While there are a great number of math formulas that students need to memorize for ACT day (you can find them in __my cheat sheets here__), I want to remind students and parents of 3 that you do not need to know. If you happen to know them or have them memorized, then they could come in handy. However, they are either unnecessary or have workarounds that are simpler than their memorization.

The first is the Quadratic Formula, which you can see here. The Quadratic Formula is used to solve a quadratic, (taking the form ax^2 + bx + c = 0). A quadratic takes the form of a parabola (when graphed). A parabola's solutions are where it crosses the *x*-axis; sometimes a quadratic has two solutions, sometimes one (if it's vertex is tangential with the *x*-axis), and sometimes zero (if it never crosses the *x*-axis at all).

However, the quadratic formula is reserved for the **most difficult** quadratics. Never have I seen on a previous ACT test a quadratic or trinomial that could not be solved using simple factorization and setting each factor equal to zero: *don't spend time trying to memorize the quadratic formula*!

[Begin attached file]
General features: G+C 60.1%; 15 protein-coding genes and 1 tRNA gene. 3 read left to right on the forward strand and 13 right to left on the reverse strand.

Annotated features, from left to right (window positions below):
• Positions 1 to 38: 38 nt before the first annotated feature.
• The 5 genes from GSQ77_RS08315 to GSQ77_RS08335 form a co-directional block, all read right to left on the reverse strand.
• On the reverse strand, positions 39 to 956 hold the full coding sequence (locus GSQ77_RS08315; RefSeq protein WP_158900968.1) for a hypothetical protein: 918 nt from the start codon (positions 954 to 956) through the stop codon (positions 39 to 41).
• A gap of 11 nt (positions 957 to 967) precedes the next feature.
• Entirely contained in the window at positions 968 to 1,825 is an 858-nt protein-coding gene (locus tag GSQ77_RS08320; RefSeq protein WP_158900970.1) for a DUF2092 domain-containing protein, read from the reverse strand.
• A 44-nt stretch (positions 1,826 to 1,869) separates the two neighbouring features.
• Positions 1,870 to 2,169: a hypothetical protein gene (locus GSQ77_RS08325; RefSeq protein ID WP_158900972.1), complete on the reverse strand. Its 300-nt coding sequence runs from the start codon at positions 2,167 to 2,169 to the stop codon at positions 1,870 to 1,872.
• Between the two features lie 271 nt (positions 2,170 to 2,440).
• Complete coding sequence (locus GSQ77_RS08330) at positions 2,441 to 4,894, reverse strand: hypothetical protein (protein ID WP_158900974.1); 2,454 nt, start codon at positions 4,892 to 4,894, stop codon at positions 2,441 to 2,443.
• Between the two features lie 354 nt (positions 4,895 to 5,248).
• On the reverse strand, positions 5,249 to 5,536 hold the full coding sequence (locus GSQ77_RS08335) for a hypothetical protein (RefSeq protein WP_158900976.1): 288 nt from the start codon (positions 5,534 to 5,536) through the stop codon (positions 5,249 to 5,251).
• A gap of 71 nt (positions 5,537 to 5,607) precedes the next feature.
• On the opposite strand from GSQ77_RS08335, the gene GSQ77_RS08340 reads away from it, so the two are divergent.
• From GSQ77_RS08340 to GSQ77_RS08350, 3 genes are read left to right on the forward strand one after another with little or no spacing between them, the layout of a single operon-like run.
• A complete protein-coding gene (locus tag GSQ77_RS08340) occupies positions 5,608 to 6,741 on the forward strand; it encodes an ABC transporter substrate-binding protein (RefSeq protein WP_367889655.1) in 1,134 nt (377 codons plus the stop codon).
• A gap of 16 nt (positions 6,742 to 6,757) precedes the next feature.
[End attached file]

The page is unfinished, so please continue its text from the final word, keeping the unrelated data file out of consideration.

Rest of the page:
The second is the distance formula, which you can also see here. The distance formula is used to find the distance between two points on the (*x, y*) coordinate plane. However, if you do not have this formula memorized already, think about doing this instead: plot your two points on a graph, and pretend that the distance between them is they hypotenuse of a right triangle. You will know the lengths of the other two sides based on the graph, and can then use The Pythagorean Theorem to find the triangle's missing side (aka the distance between the two points).

The third equation you do not need to memorize is the volume of any asymmetric shape, such as a sphere or a cone. Historically, if the ACT asks you to use or find the volume of such a shape, you will be given the equation.

I have seen, however, previous ACT math questions that require that you *do know* the formula for the volume of a shape that is symmetric (such as a cylinder or a cube). In such cases, the volume is the area of one end (in the case of a cylinder that would be the area of the circle) times the height.

All of these and more are covered in depth in __The ACT System course__!

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